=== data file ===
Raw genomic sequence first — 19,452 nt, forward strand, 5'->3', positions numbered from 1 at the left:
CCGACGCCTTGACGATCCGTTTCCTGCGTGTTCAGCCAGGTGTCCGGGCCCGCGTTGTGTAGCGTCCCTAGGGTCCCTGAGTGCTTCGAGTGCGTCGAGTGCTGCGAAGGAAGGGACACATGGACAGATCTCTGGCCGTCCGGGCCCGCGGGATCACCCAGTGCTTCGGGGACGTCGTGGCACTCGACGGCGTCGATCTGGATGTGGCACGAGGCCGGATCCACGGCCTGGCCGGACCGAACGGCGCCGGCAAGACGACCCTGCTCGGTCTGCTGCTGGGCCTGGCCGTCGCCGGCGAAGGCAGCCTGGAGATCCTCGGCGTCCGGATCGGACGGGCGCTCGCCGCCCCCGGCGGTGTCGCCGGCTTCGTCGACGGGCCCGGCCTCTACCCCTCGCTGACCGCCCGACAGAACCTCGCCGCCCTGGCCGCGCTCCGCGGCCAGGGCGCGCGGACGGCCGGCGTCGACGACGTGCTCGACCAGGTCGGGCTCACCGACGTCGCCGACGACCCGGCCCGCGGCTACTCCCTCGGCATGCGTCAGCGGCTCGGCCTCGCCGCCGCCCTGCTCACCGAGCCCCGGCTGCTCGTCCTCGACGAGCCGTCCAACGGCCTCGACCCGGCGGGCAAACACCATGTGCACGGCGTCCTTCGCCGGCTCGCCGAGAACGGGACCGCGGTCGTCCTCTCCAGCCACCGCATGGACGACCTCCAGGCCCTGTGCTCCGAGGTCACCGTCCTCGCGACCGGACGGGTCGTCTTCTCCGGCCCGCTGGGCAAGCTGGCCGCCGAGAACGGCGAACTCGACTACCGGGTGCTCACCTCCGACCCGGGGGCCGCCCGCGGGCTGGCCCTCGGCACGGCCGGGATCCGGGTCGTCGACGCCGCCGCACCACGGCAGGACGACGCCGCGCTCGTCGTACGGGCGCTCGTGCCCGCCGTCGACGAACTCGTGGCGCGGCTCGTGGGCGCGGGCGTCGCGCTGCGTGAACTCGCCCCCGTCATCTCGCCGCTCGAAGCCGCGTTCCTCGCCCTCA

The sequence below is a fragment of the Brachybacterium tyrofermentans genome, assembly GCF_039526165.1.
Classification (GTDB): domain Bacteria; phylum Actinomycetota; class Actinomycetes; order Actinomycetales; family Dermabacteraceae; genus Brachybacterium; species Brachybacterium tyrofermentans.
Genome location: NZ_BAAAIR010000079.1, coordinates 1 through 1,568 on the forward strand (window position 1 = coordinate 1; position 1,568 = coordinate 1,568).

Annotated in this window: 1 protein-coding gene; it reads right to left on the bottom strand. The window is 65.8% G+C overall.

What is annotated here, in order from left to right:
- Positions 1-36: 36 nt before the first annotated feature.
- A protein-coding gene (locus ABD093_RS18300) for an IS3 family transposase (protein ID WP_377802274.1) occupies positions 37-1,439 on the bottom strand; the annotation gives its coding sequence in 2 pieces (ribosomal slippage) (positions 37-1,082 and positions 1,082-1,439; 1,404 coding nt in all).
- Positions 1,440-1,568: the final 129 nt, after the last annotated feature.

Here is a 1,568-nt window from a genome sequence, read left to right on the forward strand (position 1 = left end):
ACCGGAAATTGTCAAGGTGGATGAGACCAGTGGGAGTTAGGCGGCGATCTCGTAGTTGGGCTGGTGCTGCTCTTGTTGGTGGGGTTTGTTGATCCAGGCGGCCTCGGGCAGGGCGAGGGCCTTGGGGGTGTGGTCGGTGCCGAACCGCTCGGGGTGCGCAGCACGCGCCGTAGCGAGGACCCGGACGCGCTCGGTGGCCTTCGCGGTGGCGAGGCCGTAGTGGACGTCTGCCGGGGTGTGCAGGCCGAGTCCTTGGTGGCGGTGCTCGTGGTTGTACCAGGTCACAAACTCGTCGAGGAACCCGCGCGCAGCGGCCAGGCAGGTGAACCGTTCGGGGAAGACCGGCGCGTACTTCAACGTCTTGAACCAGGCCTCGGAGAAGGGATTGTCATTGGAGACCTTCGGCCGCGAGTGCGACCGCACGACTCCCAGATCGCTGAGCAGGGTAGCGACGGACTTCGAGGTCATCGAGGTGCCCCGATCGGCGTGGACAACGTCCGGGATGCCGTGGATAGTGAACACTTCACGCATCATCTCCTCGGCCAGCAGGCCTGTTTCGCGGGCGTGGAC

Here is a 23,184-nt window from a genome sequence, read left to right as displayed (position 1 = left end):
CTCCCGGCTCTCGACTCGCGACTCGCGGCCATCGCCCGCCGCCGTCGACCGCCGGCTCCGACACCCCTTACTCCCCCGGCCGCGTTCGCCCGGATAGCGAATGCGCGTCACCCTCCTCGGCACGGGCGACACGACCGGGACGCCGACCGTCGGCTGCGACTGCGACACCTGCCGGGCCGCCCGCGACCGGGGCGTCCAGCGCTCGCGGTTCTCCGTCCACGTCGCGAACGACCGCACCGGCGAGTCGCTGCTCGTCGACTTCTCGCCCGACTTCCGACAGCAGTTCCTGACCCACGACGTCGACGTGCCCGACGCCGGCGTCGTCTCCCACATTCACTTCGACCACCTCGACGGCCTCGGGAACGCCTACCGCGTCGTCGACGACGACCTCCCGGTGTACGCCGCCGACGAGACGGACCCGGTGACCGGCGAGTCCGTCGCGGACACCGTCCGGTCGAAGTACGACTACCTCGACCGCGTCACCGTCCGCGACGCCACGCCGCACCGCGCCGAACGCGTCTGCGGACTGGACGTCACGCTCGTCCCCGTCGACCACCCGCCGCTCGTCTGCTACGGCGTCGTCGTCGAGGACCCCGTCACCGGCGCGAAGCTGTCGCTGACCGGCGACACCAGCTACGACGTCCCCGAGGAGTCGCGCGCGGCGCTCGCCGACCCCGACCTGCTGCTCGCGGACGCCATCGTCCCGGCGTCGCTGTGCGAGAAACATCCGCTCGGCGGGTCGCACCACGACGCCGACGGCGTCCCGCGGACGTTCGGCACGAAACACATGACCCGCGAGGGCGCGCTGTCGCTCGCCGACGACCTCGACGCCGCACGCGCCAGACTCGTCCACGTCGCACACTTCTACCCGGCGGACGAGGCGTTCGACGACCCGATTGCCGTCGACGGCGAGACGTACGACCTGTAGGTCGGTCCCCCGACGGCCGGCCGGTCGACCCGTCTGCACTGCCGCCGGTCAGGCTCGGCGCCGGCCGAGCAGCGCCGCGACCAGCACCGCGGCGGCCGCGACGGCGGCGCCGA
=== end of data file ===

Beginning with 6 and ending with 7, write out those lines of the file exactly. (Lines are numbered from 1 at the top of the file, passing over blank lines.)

Annotated in this window: 1 protein-coding gene; it reads right to left on the bottom strand. The window is 65.8% G+C overall.

What is annotated here, in order from left to right: